I'm not going to lie, getting the epidural was pretty awful; even more so if you're one of those who's afraid of needles. The only upside is that there is no chance you'll see what is going on. In short, it feels like getting a shot. And then it feels like someone working pebbles up your spine inside of your skin. BUT the contractions are way worse. Plus it takes about 15 minutes for this miracle drug to kick in. Once it did, I was instructed to take a nap.

Throughout the night, I slept through the nurses coming in every 2 hours to check my vitals, and the blood pressure machine that was constantly strapped to my arm; a stipulation for epidural users. At some point in the night Nurse Polly (because she looked like Polly Pocket) came in to tell me they were giving me the drug to induce labor since the sainted epidural slowed my contractions to 10 minutes apart. Shit, as long as I could keep feeling nothing, this could take the rest of my life and that would be just fiiiiinnnnneeee.

By 8am Friday morning (labor officially starting Thursday morning at midnight), Bun still hadn't dropped into my pelvis so Doctor Looks-Like-My-Cousin came in with a crochet hook and broke my water; a step they hoped would make the baby come down. And she did....a little. The contractions continued throughout the rest of the day while the nurses took turns flipping me from side to side like a hot dog in continued effort to bring the Bun closer to the oven door. Around noon, I got the dreaded news....I was 10cm dilated and it was time to push.

Nurse 90's-Bangs came over every 30 seconds to turn down my epidural and ask me what I could feel. I exaggerated as much as I could without coming across like a total liar, but - I swear - as nice as that woman was, if she so much as breathed on that dial, she would be in need of her very own room. Their fear was that I wouldn't know when or how hard to push, thus exhausting myself and putting stress on the baby, but I made a deal with Jacob: "If I'm not pushing hard enough, tell me to push harder." They wanted to see how good of a pusher I was and, it turns out, I was very good. Call it Exhaustive Motivation. And I was given the green light to have a baby.

The doctor doesn't actually come into the room until you've birthed the shoulders, but she didn't have anything else to do so she was in periodically. We had checked into the hospital at 2am Friday morning and I was the only one in labor. Throughout the day, the birthing center filled up with almost-there-mommies and by the time I was ready to start pushing, I was the only one still in active labor.

Doctor Looks-Like-My-Cousin came into the room before I was to start pushing and - with a big smile - said, "You're going to have a baby!" I looked at the space of wall between her and Jacob and burst into tears. No, not tears of joy. Tears of extreme, shit-your-pants-then-change-them-so-you-can-shit-again fear. I was scared of physically getting the baby out of my body, scared of what I would be able to feel, tired from 34-hours of no sleep and a lot of hard work, scared that something would be wrong with her or she'd be deformed in some way, and of what to do with her once she was actually out of my body.

Jacob was the calmest he'd ever been (or that I'd seen him. He told me later, he was anxious beyond the telling of it). Part of that might have been his 30 hours of no-sleep (I let him sleep through a couple of the early contractions), but he never showed signs of crapping his drawers. And throughout my many freak-outs that came when I had the capacity to entertain my fear, Jacob never wavered. He would always calmly stroke my hair and tell me I could do this and everything would be fine. And then he'd shove the oxygen mask back over my face so I couldn't talk anymore.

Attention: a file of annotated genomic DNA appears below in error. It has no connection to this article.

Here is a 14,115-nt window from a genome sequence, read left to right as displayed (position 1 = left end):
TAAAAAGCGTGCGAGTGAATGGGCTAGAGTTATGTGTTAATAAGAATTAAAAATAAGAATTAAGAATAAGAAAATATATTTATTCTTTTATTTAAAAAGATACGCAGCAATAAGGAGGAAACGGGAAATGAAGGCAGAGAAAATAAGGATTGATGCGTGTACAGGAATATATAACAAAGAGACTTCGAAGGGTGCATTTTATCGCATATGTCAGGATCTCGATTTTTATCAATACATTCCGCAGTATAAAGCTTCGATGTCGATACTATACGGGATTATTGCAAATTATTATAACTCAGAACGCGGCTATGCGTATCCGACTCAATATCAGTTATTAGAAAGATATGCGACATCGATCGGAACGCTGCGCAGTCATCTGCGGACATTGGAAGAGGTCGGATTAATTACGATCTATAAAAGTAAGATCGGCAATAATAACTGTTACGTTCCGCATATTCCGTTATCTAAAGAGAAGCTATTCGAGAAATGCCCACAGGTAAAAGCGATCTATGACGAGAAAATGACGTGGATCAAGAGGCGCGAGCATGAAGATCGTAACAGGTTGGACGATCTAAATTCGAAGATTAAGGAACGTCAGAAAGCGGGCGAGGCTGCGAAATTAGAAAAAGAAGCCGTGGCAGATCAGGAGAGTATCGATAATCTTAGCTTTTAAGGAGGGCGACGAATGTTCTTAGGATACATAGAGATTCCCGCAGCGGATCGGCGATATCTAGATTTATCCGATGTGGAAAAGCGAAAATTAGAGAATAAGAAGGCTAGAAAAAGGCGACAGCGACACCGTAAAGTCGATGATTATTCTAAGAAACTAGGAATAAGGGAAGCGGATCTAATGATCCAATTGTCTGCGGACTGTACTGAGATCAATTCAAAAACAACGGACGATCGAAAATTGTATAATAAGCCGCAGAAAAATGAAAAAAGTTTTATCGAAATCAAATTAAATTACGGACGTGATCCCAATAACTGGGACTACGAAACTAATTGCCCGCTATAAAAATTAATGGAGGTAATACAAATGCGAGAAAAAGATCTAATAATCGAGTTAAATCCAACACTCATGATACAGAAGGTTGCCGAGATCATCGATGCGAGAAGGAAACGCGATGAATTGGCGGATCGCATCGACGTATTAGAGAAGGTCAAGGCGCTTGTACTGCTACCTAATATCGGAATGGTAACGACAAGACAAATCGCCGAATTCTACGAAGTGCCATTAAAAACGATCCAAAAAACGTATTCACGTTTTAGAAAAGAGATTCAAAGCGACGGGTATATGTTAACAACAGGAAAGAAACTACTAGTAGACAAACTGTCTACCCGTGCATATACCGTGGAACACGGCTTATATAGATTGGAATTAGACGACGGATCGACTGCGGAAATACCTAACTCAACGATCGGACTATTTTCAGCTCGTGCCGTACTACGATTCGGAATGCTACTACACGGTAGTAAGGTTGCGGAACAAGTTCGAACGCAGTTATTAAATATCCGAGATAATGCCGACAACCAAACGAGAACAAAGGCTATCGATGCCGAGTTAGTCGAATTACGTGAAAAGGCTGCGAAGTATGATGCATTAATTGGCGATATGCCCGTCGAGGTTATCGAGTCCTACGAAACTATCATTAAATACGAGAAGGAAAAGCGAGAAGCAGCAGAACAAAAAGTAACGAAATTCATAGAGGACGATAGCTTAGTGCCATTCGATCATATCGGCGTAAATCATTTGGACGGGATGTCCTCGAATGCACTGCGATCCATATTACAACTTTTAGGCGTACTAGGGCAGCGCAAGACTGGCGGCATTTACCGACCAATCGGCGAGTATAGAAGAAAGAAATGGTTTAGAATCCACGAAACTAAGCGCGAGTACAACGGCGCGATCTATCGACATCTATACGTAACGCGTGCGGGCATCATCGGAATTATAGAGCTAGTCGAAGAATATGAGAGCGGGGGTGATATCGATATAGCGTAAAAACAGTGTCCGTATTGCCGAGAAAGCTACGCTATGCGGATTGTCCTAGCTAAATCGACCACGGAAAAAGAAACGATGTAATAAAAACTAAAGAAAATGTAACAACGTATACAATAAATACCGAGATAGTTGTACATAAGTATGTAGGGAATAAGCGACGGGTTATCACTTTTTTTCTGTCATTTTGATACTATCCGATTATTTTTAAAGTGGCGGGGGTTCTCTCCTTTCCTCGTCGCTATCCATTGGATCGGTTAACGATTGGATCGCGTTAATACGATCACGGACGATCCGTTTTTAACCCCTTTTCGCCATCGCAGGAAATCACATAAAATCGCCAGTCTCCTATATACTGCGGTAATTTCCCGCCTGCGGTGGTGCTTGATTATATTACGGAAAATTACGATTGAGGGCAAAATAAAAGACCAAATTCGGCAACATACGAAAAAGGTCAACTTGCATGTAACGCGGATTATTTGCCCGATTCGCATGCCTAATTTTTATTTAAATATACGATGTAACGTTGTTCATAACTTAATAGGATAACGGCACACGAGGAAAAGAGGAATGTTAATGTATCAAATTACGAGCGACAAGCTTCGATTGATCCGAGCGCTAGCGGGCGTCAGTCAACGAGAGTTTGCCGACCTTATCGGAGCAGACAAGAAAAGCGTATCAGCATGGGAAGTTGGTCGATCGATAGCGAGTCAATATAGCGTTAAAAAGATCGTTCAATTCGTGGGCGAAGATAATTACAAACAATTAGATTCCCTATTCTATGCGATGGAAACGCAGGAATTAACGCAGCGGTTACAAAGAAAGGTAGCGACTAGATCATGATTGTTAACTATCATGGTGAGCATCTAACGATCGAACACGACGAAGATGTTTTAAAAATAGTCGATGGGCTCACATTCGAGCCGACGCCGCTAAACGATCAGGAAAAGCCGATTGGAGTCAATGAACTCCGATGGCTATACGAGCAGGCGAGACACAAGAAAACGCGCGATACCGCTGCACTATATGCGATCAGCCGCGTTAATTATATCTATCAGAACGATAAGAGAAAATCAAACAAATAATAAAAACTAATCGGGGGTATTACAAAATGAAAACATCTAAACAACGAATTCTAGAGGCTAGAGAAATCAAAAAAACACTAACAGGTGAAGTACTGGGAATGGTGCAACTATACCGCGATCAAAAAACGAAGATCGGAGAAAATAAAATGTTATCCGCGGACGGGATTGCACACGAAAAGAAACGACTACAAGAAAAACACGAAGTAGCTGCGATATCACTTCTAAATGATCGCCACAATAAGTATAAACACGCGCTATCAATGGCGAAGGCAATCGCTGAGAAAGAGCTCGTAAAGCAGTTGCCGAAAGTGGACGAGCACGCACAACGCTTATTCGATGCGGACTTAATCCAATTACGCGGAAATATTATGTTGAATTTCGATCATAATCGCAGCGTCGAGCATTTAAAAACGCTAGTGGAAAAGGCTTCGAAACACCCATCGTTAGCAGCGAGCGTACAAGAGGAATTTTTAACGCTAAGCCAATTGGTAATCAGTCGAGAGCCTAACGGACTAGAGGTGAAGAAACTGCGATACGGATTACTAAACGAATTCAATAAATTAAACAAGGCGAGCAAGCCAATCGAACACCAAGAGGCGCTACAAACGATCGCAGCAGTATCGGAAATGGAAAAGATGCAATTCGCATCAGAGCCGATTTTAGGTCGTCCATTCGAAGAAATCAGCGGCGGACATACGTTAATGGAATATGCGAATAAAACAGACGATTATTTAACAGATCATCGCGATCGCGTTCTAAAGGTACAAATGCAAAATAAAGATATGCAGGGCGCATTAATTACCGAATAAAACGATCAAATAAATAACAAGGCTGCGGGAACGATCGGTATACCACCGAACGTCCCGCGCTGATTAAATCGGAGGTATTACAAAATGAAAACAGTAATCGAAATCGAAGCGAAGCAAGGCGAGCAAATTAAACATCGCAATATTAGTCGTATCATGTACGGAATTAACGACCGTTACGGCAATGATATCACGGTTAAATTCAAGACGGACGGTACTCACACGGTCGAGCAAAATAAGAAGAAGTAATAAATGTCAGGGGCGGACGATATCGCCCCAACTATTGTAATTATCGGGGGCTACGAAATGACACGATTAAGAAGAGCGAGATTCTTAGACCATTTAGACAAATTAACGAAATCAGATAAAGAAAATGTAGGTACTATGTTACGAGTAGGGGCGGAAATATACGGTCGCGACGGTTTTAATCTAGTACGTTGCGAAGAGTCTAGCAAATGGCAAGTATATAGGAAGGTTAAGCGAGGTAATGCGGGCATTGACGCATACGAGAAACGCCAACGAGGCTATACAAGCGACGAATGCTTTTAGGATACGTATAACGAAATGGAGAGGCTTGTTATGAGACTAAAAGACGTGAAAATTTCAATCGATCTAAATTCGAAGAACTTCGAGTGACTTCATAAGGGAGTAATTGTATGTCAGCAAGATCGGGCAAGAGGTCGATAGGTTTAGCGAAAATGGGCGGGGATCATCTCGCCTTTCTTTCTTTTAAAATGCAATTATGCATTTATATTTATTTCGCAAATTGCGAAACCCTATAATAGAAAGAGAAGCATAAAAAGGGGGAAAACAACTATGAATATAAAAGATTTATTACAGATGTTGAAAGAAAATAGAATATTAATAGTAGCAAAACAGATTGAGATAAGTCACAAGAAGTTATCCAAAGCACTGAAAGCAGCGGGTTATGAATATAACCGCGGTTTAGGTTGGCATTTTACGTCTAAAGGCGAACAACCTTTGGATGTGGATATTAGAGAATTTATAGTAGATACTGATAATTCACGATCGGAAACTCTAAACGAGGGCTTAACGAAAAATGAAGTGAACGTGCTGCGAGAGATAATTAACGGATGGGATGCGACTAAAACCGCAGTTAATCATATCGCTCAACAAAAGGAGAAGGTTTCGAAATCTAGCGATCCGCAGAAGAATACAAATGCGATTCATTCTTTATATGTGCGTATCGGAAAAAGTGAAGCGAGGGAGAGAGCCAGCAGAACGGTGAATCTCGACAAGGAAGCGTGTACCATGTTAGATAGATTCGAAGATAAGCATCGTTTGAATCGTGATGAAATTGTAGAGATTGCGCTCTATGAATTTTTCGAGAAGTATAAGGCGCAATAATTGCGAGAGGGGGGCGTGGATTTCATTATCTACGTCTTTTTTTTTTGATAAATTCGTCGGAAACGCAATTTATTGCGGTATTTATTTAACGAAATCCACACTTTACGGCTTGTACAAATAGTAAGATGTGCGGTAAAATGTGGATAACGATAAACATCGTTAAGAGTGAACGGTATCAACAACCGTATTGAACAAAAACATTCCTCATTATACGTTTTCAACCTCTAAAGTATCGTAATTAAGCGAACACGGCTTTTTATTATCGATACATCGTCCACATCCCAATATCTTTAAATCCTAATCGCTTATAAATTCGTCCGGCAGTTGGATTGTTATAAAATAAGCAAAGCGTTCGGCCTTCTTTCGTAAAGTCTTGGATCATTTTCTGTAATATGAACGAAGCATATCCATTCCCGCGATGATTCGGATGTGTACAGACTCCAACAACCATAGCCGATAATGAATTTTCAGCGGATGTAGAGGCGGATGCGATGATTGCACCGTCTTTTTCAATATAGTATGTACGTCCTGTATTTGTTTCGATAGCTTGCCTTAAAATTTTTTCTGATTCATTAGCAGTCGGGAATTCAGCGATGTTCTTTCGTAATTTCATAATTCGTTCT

Pushing Zoey out took about 2 hours. I had allowed a resident to observe my birth, and since no one really had anything else to do, my vagina entertained a roomful of oglers for those 2 hours. They got a clear shot of her head with my first push but Zoey wasn't havin' it. For most of my time spent pushing, she'd move out, then move back in. At one point the doctor feared the umbilical cord was around her neck since her heartbeat was very erratic. After about an hour, the doctor said she wanted to use the vacuum sucker if Zoey's heart rate didn't increase, but thankfully that didn't end up happening.

Finally she popped out, and I use the term "pop" loosely. I could "feel" something emerging from me, although I couldn't really tell where. And while I was working on getting her out, I couldn't determine that any progress was actually being made. All of sudden she was out and I felt relief like I'd never felt before. It was emotional relief, exhaustion, but it was also physical; like my body just heaved a giant sigh.

And just when I was thanking my lucky stars that baby, Jacob, and I had made it across the finish line alive, the doctor said the worst phrase a woman who just gave birth can hear: "Ok, I need you to give me one more big push."

Fuck you.

But I did, and, more out of anger than anything else, shot that placenta out like a water balloon from a cannon.

As soon as Zoey entered the world, Jacob - who had been expertly holding the dead-weight of my leg - was shoved to the side while billions of people bustled around me, sewed me up (baby girl gave me a smidgen of a tear), and helped me keep the slimy baby from slipping off my chest. So I gave him a very important job....When the doctors and nurses asked what her name would be, I looked to Jacob so he could spread the news: she shall be called Zoey, which if that grocery store clerk was correct, means life.